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Is magnesium the sleeping potion that enables sandhoppers to survive cold winters?

Date:
June 14, 2024
Source:
University of Plymouth
Summary:
A new study has shown for the first time that when sandhoppers want to enter a period of deep sleep each winter they have the means through which to increase the magnesium levels in their bodies -- in some instances more than doubling them. Essentially acting as a natural narcotic, the magnesium puts the sandhopper into a torpid state and this enforced rest means that the creatures can stay hidden in burrows up to 30cm beneath the beach surface, to some extent buffered from wintry conditions.
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Magnesium compounds are a common ingredient of many remedies designed to help people wind down and escape the stresses of modern life.

However, a new study has shown it is not only humans that are using forms of the chemical as a way to help them survive challenging conditions.

In tests conducted on beaches in Cornwall, and in the laboratory at the University of Plymouth, scientists confirmed the findings of previous studies which showed large sandhoppers (Talitrus saltator) increase the levels of magnesium ions in their bodies as temperatures fall. This slows them down so they are less active than they would be during the warmer months.

However, the new study has shown for the first time that when they want to enter a period of deep sleep the creatures have the means through which to increase their magnesium levels even further -- in some instances more than doubling them.

Essentially acting as a natural narcotic, the magnesium puts the sandhopper into a torpid state. This enforced rest means that the creatures stay hidden in burrows up to 30cm beneath the beach surface, without the need to come up for food or water, and to some extent buffered from the wintery conditions at the surface of the sand.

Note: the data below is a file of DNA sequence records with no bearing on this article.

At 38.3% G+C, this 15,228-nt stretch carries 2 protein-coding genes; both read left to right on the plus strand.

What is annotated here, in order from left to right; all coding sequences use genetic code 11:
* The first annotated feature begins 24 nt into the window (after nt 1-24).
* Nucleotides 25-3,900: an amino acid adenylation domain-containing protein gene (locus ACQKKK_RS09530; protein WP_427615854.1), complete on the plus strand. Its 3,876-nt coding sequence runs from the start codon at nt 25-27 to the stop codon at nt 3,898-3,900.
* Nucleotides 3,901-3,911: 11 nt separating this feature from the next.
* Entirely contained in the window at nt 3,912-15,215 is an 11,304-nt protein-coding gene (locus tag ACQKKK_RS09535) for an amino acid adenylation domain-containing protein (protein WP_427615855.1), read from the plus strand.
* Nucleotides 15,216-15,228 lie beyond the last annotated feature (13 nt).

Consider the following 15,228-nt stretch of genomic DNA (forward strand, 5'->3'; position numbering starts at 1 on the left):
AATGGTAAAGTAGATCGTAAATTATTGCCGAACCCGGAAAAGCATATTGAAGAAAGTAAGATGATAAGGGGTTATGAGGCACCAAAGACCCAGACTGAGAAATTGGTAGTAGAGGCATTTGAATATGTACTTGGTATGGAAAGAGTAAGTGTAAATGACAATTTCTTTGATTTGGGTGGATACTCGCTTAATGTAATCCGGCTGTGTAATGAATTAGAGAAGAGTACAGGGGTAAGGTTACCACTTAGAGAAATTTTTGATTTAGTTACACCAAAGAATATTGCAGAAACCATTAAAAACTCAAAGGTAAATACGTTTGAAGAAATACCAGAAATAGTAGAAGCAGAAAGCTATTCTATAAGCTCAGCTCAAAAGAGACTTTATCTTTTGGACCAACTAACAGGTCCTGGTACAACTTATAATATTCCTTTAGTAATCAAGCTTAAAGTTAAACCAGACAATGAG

The study -- which focused on the sandhopper population at Portwrinkle, in South East Cornwall -- was carried out by Professor of Marine Zoology John Spicer and BSc (Hons) Marine Biology graduate Jack Bush.

Writing in the Journal of Experimental Marine Biology and Ecology, they say it sheds further light on why large sandhoppers seem to disappear from sandy beaches during cold winter weather.

Professor Spicer has spent decades studying the impact of temperature on marine and coastal species, including a number of studies on sandhoppers in Scotland.

He said: "It has been known for over a century that large sandhoppers, relatives of shrimp and crabs, can overwinter buried deep in the sand at the top of beaches away from the reach of the tide. What our study shows is that they may help themselves 'go to sleep' by allowing a natural narcotising agent, magnesium ions, to build up in their body fluids.

"Fluids containing magnesium, like Epsom salts, are routinely used by humans to relax but also when aquatic animals are being examined as part of scientific investigations. Our study shows nature has also found a way to do that without outside involvement.

"That said, as it's a temperature dependent process it does raise questions over what will happen as our world warms. Will sandhoppers no longer sleep and just eat decomposing wrack all day long? Or will they change their sleeping habits by adapting the way they manage the magnesium in their body fluids?"


Story Source:

Materials provided by University of Plymouth. Note: Content may be edited for style and length.


Journal Reference:

  1. John I. Spicer, Jack G. Bush. Elevated extracellular magnesium in overwintering sandhoppers Talitrus saltator: Disentangling the effects of torpor and temperature. Journal of Experimental Marine Biology and Ecology, 2024; 577: 152030 DOI: 10.1016/j.jembe.2024.152030

Cite This Page:

University of Plymouth. "Is magnesium the sleeping potion that enables sandhoppers to survive cold winters?." ScienceDaily. ScienceDaily, 14 June 2024. <www.sciencedaily.com/releases/2024/06/240614141926.htm>.
University of Plymouth. (2024, June 14). Is magnesium the sleeping potion that enables sandhoppers to survive cold winters?. ScienceDaily. Retrieved July 17, 2024 from www.sciencedaily.com/releases/2024/06/240614141926.htm
University of Plymouth. "Is magnesium the sleeping potion that enables sandhoppers to survive cold winters?." ScienceDaily. www.sciencedaily.com/releases/2024/06/240614141926.htm (accessed July 17, 2024).

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